Newish stuff first. South Korea’s excellent Geomungo Factory have a new album out, and Jambinai’s long unavailable album Differance gets a re-mastered re-release.


There’s a fantastic new album by Bird Thamarat and Kook Onsurang of Thai Lukthung, done in the 70s style that’s popular at the moment.


We’ve never had that many Burmese albums in our catalogues, but this month there are four new albums, (one of them is Japanese produced, the others direct from Burma). From instrumental traditional to vocal and hip-hop mixed with traditional.


Also new are two excellent books on Malaysian music. Just for the Love It, is written entirely in English and comes with a CD. Musika delves back a bit further to the beginning of the last century, and is in both English and Malay.


And there’s another album with original LP artwork, cardboard sleeve in the 60s/70s Hong Kong/Taiwan series from singer Yang Xiao Ping.


So, onto Japan! Eika Utsumi is a singer and shamisen player who has recorded a superb album with trombone player and jazz musician Hiroshi Munekiyo and a band of both traditional and jazz musicians. Gideon Juckes was once the tuba player with British folk band Bellowhead, and has lived in Japan for several years. He’s played on many albums as a backing musician, but this time out in front as a duo with drummer Fu-Ching as Fu-Ching Gido. They describe their music as heavy rock meets heavy gypsy meets heavy multi-tasking. Both albums worth a look.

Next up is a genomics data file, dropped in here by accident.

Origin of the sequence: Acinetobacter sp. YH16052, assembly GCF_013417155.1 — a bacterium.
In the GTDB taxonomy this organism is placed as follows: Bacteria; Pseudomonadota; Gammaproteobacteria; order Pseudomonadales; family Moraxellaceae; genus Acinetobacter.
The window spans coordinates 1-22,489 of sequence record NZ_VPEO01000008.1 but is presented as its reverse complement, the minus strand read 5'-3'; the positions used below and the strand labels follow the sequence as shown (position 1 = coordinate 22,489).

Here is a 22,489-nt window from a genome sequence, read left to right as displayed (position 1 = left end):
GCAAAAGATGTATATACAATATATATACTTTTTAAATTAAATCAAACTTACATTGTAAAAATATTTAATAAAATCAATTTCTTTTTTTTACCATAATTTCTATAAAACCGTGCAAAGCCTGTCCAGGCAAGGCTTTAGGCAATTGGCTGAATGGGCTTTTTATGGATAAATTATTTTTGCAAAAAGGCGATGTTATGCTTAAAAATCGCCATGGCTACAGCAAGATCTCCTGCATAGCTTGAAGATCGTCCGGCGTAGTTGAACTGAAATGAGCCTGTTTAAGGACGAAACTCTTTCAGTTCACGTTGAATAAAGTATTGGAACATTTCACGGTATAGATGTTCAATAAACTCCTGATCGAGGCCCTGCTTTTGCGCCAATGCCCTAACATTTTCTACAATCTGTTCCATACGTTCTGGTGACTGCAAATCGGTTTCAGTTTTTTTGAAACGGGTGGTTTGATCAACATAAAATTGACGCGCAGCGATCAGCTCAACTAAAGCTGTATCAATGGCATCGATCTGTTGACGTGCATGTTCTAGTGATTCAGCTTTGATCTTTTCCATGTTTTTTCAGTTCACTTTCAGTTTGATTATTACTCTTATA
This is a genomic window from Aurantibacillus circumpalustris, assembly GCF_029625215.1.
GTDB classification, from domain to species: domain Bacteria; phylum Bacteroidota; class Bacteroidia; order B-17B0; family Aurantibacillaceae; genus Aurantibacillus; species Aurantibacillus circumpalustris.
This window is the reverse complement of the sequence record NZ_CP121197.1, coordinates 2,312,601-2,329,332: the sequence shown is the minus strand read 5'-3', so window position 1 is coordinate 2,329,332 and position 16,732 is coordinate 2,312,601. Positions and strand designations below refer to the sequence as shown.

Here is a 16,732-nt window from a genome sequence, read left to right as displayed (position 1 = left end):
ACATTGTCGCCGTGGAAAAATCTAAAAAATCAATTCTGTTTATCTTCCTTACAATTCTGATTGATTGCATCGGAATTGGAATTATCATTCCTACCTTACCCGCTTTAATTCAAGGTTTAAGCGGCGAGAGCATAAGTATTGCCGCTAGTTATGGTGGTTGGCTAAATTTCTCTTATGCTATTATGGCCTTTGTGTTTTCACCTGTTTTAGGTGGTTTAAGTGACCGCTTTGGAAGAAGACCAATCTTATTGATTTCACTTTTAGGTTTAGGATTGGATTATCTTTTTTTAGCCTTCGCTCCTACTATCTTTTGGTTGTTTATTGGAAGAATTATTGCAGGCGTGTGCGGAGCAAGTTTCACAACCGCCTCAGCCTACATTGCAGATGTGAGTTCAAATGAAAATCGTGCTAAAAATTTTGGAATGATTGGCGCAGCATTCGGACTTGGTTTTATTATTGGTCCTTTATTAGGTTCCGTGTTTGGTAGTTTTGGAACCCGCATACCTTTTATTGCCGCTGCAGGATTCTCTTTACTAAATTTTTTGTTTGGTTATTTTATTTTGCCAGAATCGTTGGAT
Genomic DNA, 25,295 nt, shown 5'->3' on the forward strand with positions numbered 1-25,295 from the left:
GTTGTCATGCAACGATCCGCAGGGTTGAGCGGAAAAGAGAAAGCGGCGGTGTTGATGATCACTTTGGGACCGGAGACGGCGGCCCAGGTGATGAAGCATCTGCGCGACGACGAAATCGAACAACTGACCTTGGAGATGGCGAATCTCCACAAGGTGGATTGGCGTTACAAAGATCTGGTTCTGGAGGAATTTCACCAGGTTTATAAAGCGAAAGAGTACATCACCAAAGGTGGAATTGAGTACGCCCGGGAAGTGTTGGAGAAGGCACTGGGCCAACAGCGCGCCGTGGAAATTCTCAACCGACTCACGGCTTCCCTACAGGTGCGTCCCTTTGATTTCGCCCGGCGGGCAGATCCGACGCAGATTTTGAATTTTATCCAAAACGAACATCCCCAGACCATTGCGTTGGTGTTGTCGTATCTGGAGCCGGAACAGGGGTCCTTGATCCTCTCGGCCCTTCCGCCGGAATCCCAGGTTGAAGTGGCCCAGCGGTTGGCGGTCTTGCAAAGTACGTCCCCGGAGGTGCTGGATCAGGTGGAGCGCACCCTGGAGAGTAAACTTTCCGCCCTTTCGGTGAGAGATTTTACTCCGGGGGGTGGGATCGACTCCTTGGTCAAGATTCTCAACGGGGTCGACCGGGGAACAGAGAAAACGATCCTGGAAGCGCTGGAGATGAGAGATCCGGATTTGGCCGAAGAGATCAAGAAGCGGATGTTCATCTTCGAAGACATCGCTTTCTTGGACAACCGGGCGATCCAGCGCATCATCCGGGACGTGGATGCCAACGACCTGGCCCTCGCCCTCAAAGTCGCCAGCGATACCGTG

Argentine born, Spanish shakuhachi player Rodrigo Rodriguez has a new album out, also definitely worth checking out, with another great video.


Two of Haruomi Hosono’s finest albums from the mid 70s are out on Blu-Spec CD2 with extra bonus tracks.


When I first went to Japan in 1989, a really wonderful record label called Audi-Book soon came to my attention. Many of the releases came in beautiful digi-pack style book + CD and featured rare tracks from across the globe. I learnt they were all lovingly compiled by possibly Japan’s foremost music journalist and avid record collector Toyo Nakamura. The label eventually stopped releasing albums in 1997, since when many have become expensive collectors items. Toyo Nakamura died in 2011, and some of the original albums have once again surfaced in limited quantities, to mark an exhibition of Toyo’s collection at a museum in Japan. Guides to music from Puerto-Rico, South Africa, Haiti, and three usual CD compilations of various music from around the world.


No new videos on our You Tube channel since last time, but there’s plenty to watch within the new releases.

There are three Far Side Radio programmes to listen to again on Mixcloud (where you can follow us) or with links to the CDs on the Far Side web site.

A couple of guests from Okinawa arrived with a SD card they had compiled of 100 new tracks from Okinawa from all sorts of music genres.

Another show featured some of the new releases out this month

and the latest was of some amazing Indonesian music from the 1960s to 90s.

To keep up to date with news, new releases, radio, videos and anything else, best way is to Like us on Facebook

or Follow us on Twitter.

or we’ll be along with the next edition of this newsletter in about a month’s time.

Until then, hope there’s something of interest.

All the best